• For EagleSoC board, use P6[6:0] port. For EagleSoC Mini board, use one of the P0[6:0], P2[6:0], or P3[6:0] port.
    • For Cypress Development board (CY8CKIT-001 or CY8CKIT-050), use P2[6:0] port
    • For CY8CKIT-059 Prototyping board, use P12[6:0] port
    • or, you can choose any [6:0] port, check the board schematic or documentation to make sure that all of the pins on that port do not connect with any capacitors on the board
  • Build the design by pressing the Build button or click Build ➤ Build CharLCD from the menu to generate source code for component's API (Application Programming Interface) and compile the project.
  • After successfully building and compiling the code (i.e. there are no errors), check the Workspace Explorer panel. You will see that the PSoC Creator generates a lot of files based on the components used in your TopDesign under the Generated_Source folder. Remember, do not change or modify any of those files inside the Generated_Source folder. The PSoC Creator will automatically maintain and update those files every time when you make a change in your TopDesign file.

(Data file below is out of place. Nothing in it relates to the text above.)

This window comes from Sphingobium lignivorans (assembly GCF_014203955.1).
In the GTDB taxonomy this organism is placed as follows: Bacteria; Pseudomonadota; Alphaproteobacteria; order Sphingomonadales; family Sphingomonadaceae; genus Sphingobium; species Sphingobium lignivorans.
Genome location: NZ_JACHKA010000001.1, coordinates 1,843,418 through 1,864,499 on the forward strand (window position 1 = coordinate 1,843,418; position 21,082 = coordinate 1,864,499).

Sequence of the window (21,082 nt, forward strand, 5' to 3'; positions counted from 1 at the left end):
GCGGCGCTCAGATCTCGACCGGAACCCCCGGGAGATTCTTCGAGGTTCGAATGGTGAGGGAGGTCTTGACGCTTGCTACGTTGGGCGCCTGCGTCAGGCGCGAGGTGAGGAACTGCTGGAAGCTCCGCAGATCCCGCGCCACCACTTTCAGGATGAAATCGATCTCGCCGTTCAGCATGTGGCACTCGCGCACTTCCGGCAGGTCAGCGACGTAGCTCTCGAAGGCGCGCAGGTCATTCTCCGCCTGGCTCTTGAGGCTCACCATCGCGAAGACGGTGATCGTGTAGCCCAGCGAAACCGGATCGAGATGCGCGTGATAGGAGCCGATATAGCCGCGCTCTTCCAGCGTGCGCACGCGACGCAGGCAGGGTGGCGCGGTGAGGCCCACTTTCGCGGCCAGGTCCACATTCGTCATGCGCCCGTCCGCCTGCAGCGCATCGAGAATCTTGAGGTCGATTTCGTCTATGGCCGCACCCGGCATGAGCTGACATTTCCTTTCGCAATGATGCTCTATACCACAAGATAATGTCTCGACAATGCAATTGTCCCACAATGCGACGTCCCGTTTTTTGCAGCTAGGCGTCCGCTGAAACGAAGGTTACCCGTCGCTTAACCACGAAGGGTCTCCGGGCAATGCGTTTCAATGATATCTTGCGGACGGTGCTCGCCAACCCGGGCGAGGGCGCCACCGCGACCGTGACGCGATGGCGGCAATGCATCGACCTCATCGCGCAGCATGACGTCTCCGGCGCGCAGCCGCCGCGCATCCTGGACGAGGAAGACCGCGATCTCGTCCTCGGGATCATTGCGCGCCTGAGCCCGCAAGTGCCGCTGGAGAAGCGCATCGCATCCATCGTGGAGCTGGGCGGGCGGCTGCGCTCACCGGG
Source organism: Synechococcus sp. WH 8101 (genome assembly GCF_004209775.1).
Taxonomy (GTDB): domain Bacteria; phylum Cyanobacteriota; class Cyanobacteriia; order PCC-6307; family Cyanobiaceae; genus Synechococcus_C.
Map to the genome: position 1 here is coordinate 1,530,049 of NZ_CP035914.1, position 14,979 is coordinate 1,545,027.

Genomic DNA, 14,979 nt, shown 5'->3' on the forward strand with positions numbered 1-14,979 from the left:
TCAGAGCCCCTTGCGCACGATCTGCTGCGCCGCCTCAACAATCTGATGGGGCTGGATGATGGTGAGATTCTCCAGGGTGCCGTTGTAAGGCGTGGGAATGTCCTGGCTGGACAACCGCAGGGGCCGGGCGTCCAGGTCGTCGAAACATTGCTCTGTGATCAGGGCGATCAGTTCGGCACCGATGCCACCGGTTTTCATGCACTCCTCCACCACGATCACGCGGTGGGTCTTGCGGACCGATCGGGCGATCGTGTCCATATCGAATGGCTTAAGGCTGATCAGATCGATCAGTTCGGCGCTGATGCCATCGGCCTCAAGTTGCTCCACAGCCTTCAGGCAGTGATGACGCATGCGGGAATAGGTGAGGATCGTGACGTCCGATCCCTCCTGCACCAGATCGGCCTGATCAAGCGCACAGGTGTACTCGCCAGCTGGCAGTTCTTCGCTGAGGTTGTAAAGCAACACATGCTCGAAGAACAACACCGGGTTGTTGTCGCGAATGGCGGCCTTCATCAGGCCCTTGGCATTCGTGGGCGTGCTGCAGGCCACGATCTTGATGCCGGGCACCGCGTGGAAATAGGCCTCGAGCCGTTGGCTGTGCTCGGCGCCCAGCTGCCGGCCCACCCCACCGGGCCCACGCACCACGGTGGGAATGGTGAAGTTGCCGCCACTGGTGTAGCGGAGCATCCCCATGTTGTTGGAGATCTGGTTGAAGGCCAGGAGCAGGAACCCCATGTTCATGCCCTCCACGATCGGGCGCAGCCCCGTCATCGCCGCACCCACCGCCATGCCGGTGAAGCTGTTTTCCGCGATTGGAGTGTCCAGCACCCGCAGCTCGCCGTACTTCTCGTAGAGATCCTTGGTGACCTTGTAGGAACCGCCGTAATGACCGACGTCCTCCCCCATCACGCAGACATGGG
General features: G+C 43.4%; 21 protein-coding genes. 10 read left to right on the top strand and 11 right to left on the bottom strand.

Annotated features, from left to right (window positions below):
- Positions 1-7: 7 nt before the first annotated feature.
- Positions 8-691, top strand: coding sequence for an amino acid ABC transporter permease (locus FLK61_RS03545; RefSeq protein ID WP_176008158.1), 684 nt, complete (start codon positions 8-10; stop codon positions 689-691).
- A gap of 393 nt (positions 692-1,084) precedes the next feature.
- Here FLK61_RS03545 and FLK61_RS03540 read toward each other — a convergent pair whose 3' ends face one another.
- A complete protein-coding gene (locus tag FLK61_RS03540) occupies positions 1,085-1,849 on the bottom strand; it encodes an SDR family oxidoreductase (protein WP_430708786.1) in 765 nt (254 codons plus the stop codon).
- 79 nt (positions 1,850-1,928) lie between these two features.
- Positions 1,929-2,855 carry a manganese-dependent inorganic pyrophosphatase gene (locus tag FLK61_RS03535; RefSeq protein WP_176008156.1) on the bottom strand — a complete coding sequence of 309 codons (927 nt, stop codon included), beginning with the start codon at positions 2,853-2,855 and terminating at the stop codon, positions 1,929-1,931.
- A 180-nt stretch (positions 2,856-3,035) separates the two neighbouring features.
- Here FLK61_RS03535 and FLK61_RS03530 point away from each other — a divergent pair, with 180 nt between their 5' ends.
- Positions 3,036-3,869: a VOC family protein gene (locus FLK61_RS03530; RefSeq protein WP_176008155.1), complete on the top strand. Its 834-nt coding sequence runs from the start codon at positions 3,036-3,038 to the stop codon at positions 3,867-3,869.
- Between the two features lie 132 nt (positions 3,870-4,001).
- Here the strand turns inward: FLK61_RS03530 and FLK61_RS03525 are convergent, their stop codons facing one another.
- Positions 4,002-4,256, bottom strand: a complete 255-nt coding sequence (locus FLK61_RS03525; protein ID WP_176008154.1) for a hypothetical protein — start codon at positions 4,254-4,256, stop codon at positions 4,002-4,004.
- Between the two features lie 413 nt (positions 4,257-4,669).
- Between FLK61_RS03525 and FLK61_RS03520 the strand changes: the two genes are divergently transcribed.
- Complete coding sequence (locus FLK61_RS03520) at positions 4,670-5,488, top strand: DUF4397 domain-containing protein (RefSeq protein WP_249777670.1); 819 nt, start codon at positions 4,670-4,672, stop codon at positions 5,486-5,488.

• Before we start writing the code to control the LCD module, you need to study the documentation for the LCD API. Right-click on the LCD component in your TopDesign file, than select "Open Datasheet..." to open the datasheet for the LCD component.
    Snap1 s
    Figure 4: Open the Datasheet
  • Form the datasheet, we find that the LCD component must be initialized before we use it in the code and there are also some useful API functions that we will use in the code. Therefore, please study the API functions before you continue with this step.
  • Double-click the main.c file from the Workspace Explorer panel in your project's Source Files folder. Place the following code in your main.c source file.
    int main()
    {
        uint8_t     counter = 0;
    
        CyGlobalIntEnable; /* Enable global interrupts. */
    
        /* Place your initialization/startup code here. */
        LCD_Start();
        LCD_ClearDisplay();
        LCD_PrintString("EE-4450");
    
        for (;;;){
            /* Place your application code here. */
            LCD_PrintNumber(counter);
            counter++;
            CyDelay(500);